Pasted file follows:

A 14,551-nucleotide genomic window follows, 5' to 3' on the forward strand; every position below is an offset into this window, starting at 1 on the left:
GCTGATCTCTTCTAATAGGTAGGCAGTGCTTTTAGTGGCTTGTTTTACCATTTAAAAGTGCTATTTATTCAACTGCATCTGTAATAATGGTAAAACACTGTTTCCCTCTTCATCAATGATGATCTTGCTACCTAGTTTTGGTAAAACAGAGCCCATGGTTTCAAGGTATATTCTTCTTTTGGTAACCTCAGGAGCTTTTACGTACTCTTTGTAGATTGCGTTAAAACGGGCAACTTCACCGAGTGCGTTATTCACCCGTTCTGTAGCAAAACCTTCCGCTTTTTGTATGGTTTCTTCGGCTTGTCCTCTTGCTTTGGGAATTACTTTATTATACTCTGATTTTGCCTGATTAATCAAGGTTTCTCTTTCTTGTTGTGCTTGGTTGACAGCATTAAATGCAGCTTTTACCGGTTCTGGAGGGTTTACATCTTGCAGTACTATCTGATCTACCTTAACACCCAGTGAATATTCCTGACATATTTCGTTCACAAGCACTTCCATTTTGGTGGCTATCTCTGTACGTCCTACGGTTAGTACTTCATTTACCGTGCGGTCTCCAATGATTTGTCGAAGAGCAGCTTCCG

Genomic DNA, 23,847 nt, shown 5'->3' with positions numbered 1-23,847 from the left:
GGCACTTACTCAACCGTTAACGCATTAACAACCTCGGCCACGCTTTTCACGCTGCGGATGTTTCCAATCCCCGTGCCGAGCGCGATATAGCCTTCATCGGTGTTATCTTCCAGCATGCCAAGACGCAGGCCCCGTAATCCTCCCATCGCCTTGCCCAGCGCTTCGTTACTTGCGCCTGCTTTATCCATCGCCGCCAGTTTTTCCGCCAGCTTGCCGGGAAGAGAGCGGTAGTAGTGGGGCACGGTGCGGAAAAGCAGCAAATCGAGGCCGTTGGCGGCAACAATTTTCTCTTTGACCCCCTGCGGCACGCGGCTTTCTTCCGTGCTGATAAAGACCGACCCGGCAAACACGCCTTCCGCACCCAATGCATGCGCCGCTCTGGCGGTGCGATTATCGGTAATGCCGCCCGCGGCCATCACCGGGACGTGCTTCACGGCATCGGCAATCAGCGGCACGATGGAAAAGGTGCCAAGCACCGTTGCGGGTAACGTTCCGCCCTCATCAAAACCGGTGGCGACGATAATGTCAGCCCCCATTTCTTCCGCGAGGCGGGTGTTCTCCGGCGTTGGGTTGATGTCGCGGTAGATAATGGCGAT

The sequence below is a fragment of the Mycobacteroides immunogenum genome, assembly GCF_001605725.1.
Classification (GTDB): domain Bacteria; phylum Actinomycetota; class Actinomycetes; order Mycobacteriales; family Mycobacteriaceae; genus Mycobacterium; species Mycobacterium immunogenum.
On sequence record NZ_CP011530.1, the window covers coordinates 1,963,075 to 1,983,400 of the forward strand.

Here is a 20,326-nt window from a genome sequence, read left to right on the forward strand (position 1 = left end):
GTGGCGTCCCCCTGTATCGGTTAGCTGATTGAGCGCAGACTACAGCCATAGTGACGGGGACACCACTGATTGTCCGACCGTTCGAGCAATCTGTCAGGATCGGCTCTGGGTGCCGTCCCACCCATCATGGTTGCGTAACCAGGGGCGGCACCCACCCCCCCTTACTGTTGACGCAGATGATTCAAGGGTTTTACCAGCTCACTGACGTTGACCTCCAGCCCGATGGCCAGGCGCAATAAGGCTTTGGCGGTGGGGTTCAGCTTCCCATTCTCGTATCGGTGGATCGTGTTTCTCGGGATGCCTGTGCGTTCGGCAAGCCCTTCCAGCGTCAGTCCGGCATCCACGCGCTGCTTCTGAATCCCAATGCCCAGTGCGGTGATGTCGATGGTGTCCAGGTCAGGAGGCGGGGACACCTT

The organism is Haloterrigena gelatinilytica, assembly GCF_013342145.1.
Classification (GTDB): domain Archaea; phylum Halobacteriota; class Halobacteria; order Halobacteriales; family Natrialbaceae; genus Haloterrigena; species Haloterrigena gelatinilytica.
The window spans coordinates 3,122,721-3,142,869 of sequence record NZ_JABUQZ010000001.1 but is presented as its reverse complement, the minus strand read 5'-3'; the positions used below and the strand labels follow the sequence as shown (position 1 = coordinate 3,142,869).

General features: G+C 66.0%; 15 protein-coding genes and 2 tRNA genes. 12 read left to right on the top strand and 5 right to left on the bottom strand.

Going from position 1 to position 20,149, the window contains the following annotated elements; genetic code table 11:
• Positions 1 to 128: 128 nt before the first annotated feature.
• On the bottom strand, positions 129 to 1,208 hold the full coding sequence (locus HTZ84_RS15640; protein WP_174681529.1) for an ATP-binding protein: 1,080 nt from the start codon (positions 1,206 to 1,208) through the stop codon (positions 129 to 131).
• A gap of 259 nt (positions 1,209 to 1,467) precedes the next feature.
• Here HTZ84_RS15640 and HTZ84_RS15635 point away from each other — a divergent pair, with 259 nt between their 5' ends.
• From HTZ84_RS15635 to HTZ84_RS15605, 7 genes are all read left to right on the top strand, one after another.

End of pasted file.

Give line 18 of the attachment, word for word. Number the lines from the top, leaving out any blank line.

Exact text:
• Here HTZ84_RS15640 and HTZ84_RS15635 point away from each other — a divergent pair, with 259 nt between their 5' ends.